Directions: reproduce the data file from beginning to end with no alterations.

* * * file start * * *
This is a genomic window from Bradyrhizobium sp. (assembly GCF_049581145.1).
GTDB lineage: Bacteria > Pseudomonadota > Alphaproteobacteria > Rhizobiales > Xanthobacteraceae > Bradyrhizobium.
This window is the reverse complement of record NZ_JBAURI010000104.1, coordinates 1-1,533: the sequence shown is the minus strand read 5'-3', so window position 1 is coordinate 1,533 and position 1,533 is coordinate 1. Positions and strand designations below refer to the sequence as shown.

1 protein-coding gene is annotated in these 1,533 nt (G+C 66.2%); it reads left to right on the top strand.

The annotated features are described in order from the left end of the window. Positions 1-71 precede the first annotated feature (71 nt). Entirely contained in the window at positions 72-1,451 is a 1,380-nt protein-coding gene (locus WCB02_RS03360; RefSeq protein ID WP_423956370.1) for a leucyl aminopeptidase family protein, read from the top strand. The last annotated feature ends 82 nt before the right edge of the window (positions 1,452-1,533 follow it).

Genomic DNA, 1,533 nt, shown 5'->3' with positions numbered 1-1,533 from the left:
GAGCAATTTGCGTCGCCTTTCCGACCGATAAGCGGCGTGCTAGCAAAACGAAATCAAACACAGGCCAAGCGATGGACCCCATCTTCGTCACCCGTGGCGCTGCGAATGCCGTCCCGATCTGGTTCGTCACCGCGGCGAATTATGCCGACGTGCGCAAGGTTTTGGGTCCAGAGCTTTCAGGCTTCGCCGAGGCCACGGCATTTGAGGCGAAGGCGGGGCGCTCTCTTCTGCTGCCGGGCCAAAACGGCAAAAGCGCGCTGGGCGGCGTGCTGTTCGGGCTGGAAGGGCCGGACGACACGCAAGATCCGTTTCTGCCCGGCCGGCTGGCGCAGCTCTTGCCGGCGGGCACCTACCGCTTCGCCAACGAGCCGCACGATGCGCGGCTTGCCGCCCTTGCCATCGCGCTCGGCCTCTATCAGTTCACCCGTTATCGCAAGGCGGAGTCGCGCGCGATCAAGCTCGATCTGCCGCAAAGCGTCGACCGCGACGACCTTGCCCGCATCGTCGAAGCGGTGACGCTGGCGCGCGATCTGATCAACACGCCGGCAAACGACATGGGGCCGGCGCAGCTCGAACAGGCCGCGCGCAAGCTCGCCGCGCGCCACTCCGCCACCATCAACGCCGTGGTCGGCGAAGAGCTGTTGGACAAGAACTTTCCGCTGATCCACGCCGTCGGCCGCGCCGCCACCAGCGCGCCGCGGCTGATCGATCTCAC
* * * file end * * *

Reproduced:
This is a genomic window from Bradyrhizobium sp. (assembly GCF_049581145.1).
GTDB lineage: Bacteria > Pseudomonadota > Alphaproteobacteria > Rhizobiales > Xanthobacteraceae > Bradyrhizobium.
This window is the reverse complement of record NZ_JBAURI010000104.1, coordinates 1-1,533: the sequence shown is the minus strand read 5'-3', so window position 1 is coordinate 1,533 and position 1,533 is coordinate 1. Positions and strand designations below refer to the sequence as shown.

1 protein-coding gene is annotated in these 1,533 nt (G+C 66.2%); it reads left to right on the top strand.

The annotated features are described in order from the left end of the window. Positions 1-71 precede the first annotated feature (71 nt). Entirely contained in the window at positions 72-1,451 is a 1,380-nt protein-coding gene (locus WCB02_RS03360; RefSeq protein ID WP_423956370.1) for a leucyl aminopeptidase family protein, read from the top strand. The last annotated feature ends 82 nt before the right edge of the window (positions 1,452-1,533 follow it).

Genomic DNA, 1,533 nt, shown 5'->3' with positions numbered 1-1,533 from the left:
GAGCAATTTGCGTCGCCTTTCCGACCGATAAGCGGCGTGCTAGCAAAACGAAATCAAACACAGGCCAAGCGATGGACCCCATCTTCGTCACCCGTGGCGCTGCGAATGCCGTCCCGATCTGGTTCGTCACCGCGGCGAATTATGCCGACGTGCGCAAGGTTTTGGGTCCAGAGCTTTCAGGCTTCGCCGAGGCCACGGCATTTGAGGCGAAGGCGGGGCGCTCTCTTCTGCTGCCGGGCCAAAACGGCAAAAGCGCGCTGGGCGGCGTGCTGTTCGGGCTGGAAGGGCCGGACGACACGCAAGATCCGTTTCTGCCCGGCCGGCTGGCGCAGCTCTTGCCGGCGGGCACCTACCGCTTCGCCAACGAGCCGCACGATGCGCGGCTTGCCGCCCTTGCCATCGCGCTCGGCCTCTATCAGTTCACCCGTTATCGCAAGGCGGAGTCGCGCGCGATCAAGCTCGATCTGCCGCAAAGCGTCGACCGCGACGACCTTGCCCGCATCGTCGAAGCGGTGACGCTGGCGCGCGATCTGATCAACACGCCGGCAAACGACATGGGGCCGGCGCAGCTCGAACAGGCCGCGCGCAAGCTCGCCGCGCGCCACTCCGCCACCATCAACGCCGTGGTCGGCGAAGAGCTGTTGGACAAGAACTTTCCGCTGATCCACGCCGTCGGCCGCGCCGCCACCAGCGCGCCGCGGCTGATCGATCTCAC